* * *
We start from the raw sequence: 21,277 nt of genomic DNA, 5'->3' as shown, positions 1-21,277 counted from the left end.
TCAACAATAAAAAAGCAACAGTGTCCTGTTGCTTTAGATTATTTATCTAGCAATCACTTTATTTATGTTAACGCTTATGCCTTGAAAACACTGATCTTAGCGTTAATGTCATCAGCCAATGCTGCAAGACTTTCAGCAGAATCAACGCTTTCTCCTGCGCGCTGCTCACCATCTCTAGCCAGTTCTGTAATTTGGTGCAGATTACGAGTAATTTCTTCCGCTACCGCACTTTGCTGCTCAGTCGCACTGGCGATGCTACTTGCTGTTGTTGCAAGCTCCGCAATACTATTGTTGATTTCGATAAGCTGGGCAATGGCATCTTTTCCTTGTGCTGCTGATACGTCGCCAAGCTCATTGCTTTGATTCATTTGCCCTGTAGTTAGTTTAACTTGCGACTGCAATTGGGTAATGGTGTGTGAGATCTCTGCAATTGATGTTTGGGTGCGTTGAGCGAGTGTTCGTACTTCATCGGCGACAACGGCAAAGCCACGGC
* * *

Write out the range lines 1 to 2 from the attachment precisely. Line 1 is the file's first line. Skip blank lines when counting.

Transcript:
We start from the raw sequence: 21,277 nt of genomic DNA, 5'->3' as shown, positions 1-21,277 counted from the left end.
TCAACAATAAAAAAGCAACAGTGTCCTGTTGCTTTAGATTATTTATCTAGCAATCACTTTATTTATGTTAACGCTTATGCCTTGAAAACACTGATCTTAGCGTTAATGTCATCAGCCAATGCTGCAAGACTTTCAGCAGAATCAACGCTTTCTCCTGCGCGCTGCTCACCATCTCTAGCCAGTTCTGTAATTTGGTGCAGATTACGAGTAATTTCTTCCGCTACCGCACTTTGCTGCTCAGTCGCACTGGCGATGCTACTTGCTGTTGTTGCAAGCTCCGCAATACTATTGTTGATTTCGATAAGCTGGGCAATGGCATCTTTTCCTTGTGCTGCTGATACGTCGCCAAGCTCATTGCTTTGATTCATTTGCCCTGTAGTTAGTTTAACTTGCGACTGCAATTGGGTAATGGTGTGTGAGATCTCTGCAATTGATGTTTGGGTGCGTTGAGCGAGTGTTCGTACTTCATCGGCGACAACGGCAAAGCCACGGC